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Preparing Your Backyard for Spring Planting

By Kevin Jefferson March 01, 2021 Lifestyle

Having the right plants makes gardening much easier. Still, they can’t do all the work for you. Every garden requires a lot of preparation and maintenance.

And pretty soon, you will be caught up in a frenzy of seed sowing, nurturing, and growing your plants. To get a head start, use the rest of the winter season to organize your thoughts and plan gardening activities for the spring.

Get Your Shed in Order

Now is the perfect time to oil hinges and sharpen blades. Go over your tools and see if any of them needs upgrading. Spring-time gardening is much easier when you have the right equipment.

To give bladed tools a thorough clean, use a scourer, hot water, and strong detergent. To make sure all of your blades will be sharp, get a mill knife. You should also add penetrating oil to prevent corrosion.

No digging or cutting job is too difficult when you have a sharp, well-oiled implement. By maintaining and cleaning your tools, you will also increase their lifespan and save money.

It’s also a good idea to replenish your supplies before spring arrives. Stock up on soil amendments and make sure you have enough fertilizer. If you want to make tomato cages for yourself, now is a good time to pre-assemble them.

Prune

Winter is the perfect time to prune fig trees, boxwoods, hornbeam, maple, oak, and many other plants that are still dormant.

Because you can still see the branch structure well, late winter and early spring are perfect times to prune old wood. This allows you to shape the plant before the buds start to flower. Now is also a great time to prune woody ornamentals.

But there are a couple of things you should consider before you go snip-happy. You need to take some precautions in order to avoid inadvertently spreading harmful bacteria and fungi to your plants.

Sterilize your pruners with some isopropyl alcohol and a clean rag before each cut. In fact, you should clean and disinfect all of your gardening tools and containers.

Secondly, you shouldn’t prune plants that bloom on old wood at this time of year. These include Weigela, Kalmia (Mountain Laurel), Magnolia, Syringa (Lilac), Hydrangea Macrophylla (Bigleaf), Camellia, and spring-blooming Spirea. If you have any of these plants, wait until after the bloom season to prune them.

To ensure that the plant has enough nutrients to deal with its wounds, it is a good idea to add a little fertilizer to the soil whenever you are pruning your plants.

Clear Out Debris, Mulch, and Weeds

Remove the debris, mulch, weeds, and everything else that’s in the way until you’re back to bare soil. To make use of the organic debris, you can create a compost pile.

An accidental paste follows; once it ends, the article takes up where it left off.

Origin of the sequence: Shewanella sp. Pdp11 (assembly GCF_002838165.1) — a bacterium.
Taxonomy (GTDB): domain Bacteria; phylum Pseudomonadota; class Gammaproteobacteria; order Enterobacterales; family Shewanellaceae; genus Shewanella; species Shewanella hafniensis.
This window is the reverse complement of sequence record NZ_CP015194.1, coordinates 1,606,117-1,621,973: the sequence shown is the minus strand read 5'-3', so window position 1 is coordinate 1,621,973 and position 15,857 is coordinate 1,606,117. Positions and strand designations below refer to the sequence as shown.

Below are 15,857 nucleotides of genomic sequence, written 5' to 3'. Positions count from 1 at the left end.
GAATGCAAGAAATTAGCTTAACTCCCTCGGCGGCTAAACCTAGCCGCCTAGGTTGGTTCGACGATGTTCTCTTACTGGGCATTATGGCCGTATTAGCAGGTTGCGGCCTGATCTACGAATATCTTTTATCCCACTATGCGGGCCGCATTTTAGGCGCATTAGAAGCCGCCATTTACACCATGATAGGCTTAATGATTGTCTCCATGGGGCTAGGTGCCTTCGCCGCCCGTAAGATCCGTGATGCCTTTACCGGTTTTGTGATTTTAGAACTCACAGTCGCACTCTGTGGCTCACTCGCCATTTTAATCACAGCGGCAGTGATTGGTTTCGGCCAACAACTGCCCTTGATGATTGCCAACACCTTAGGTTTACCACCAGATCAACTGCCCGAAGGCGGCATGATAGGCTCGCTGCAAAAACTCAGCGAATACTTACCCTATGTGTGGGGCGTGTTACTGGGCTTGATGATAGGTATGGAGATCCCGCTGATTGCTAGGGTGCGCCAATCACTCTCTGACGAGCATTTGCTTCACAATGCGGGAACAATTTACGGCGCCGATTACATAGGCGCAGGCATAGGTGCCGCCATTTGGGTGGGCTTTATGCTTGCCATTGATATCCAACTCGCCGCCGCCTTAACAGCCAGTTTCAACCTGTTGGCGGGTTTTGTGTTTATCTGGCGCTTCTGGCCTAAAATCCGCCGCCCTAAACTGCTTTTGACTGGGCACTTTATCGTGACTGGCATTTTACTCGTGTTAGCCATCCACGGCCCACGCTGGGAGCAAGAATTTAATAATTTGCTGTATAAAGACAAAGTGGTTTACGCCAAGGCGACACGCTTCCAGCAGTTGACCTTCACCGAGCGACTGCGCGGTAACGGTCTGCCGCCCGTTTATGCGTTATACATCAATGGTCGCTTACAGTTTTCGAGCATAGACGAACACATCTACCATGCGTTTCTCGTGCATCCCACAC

You should rake away the “fresh” mulch to expose the soil. As for well-composted organic matter and debris, you can leave it where it is.

Be on the lookout for any weeds that may still be alive. You should remove them from the soil. Then, you can either place them in the middle of the working compost pile (so that the heat will kill them) or you can burn them.

Prepare the Soil

Start preparing your garden beds once the frost lifts and the soil becomes workable. Soil tends to become compacted in the winter. As soon as it gets a bit warmer, you should loosen it back up by turning it or tilling it.

This can be arduous work if you have a big garden, so it may be a good idea to buy or rent a garden tiller. You can use it to work the soil to a depth of 12″ or 14″. Make sure to mix in any leaf litter or mulch that is well-composted.

When you’re done with this step, you can add amendments and compost. You should add a healthy layer of compost if you have poor or clay-based soil.

To help the soil settle and release pockets, level it with a rake and water it lightly. This will improve the soil’s moisture-retention, nutrient content, and texture.

If the soil is very poor, you also have the option of planting a raised garden bed above it. If you want to put your whole garden to good use, check out some of these ideas.

Start Collecting Rainwater

To make the most of seasonal rainfall, install water butts in your garden. Most of the year’s rain falls in late winter and early spring, so now is the best time to harvest it.

You are doing the environment a huge favor by collecting rainwater. Water companies resort to groundwater reserves in the hotter months. This is costly for consumers and harmful to the environment.

Moreover, rainwater is the best type of water for gardening. Since tap water is slightly alkaline, Rhododendrons, Camellias, blueberries, and other Ericaceous plants particularly like rainfall.

Position the water butt underneath a downpipe from your shed or house. You’ll need to get a diverter kit if you’ve got a closed drainpipe.

Do you have a garden or backyard that you maintain? How do you prepare it for springtime? What are you planning to do with your garden space this year? Please share below!

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The Author

Kevin has gone through an extensive home renovation with his son. He has both thoroughly enjoyed the process and dreaded every morning. He is now the proud owner of half his dream house (the other half has been waiting for spring). You can read more of Kevin’s work on PlainHelp.com.

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